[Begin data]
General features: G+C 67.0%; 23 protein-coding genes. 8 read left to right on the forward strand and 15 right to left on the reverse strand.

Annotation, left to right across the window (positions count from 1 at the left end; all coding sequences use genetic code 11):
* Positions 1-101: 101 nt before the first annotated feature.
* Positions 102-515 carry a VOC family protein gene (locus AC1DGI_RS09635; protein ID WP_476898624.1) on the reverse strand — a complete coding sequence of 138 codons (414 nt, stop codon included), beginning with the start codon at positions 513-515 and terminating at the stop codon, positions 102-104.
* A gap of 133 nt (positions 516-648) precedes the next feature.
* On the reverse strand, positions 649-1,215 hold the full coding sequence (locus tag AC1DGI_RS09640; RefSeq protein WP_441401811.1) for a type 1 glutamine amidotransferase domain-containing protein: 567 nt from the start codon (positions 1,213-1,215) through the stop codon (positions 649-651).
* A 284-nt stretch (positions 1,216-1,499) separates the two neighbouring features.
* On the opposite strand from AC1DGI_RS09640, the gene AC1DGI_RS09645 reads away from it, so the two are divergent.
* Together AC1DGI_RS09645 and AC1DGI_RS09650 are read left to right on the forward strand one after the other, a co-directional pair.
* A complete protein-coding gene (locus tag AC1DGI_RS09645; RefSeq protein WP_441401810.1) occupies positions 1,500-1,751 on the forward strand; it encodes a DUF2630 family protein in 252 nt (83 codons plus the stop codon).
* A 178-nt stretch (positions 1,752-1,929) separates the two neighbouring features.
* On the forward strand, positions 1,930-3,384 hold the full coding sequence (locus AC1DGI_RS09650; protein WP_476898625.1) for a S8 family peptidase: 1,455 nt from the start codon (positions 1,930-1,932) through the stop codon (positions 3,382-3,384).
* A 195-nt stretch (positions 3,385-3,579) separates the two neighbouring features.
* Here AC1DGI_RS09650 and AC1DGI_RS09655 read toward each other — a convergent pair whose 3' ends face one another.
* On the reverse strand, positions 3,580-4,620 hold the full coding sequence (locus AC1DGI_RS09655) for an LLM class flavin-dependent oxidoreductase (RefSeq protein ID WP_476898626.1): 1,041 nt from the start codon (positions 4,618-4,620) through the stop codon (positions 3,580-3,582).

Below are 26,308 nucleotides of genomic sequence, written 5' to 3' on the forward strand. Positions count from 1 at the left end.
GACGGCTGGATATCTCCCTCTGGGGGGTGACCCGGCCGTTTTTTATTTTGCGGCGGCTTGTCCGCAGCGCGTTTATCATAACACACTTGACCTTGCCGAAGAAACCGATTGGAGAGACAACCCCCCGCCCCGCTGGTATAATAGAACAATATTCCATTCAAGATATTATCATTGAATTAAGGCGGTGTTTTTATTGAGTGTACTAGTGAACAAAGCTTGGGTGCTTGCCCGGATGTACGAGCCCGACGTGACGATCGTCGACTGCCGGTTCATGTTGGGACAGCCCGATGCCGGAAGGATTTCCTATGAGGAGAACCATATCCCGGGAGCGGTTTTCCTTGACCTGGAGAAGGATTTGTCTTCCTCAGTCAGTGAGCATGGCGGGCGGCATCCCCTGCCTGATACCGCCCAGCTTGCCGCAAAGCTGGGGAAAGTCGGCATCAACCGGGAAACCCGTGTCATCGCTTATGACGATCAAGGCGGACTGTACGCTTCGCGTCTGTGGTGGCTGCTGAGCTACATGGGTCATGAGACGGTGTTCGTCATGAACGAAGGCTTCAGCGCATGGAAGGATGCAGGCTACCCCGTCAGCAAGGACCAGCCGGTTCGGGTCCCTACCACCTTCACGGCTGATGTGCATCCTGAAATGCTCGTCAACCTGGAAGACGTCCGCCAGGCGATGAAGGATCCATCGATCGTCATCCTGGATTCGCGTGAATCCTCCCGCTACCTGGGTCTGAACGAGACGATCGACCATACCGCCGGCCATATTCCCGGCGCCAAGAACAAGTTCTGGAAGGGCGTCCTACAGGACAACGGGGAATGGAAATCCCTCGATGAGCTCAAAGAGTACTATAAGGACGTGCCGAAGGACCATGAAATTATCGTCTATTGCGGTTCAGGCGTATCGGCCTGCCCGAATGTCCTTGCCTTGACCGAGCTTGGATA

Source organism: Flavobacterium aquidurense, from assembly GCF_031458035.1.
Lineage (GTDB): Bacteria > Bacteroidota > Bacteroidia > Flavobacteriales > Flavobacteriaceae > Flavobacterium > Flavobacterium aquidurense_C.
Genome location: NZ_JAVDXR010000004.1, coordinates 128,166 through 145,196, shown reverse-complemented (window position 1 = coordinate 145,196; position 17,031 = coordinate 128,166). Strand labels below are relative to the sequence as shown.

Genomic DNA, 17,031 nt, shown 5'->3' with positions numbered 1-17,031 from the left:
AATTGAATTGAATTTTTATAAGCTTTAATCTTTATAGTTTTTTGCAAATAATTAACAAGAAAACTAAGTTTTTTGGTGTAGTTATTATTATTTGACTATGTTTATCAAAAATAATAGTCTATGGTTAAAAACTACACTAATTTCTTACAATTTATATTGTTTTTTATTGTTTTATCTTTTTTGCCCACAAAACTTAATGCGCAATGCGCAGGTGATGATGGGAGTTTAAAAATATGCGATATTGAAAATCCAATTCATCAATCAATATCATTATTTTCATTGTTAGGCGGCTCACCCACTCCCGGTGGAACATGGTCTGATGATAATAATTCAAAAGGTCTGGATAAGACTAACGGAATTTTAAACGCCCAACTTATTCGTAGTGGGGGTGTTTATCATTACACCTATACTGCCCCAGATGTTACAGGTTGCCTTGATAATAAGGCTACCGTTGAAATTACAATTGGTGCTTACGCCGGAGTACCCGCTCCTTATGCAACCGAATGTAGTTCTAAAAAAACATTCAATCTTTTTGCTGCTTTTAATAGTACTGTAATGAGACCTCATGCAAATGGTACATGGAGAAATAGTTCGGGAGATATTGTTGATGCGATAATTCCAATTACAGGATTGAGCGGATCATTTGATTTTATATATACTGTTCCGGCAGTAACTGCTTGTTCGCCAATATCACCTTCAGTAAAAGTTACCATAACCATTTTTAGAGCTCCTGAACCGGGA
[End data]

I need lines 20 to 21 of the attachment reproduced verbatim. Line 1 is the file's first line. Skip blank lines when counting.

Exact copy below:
Genome location: NZ_JAVDXR010000004.1, coordinates 128,166 through 145,196, shown reverse-complemented (window position 1 = coordinate 145,196; position 17,031 = coordinate 128,166). Strand labels below are relative to the sequence as shown.

Genomic DNA, 17,031 nt, shown 5'->3' with positions numbered 1-17,031 from the left: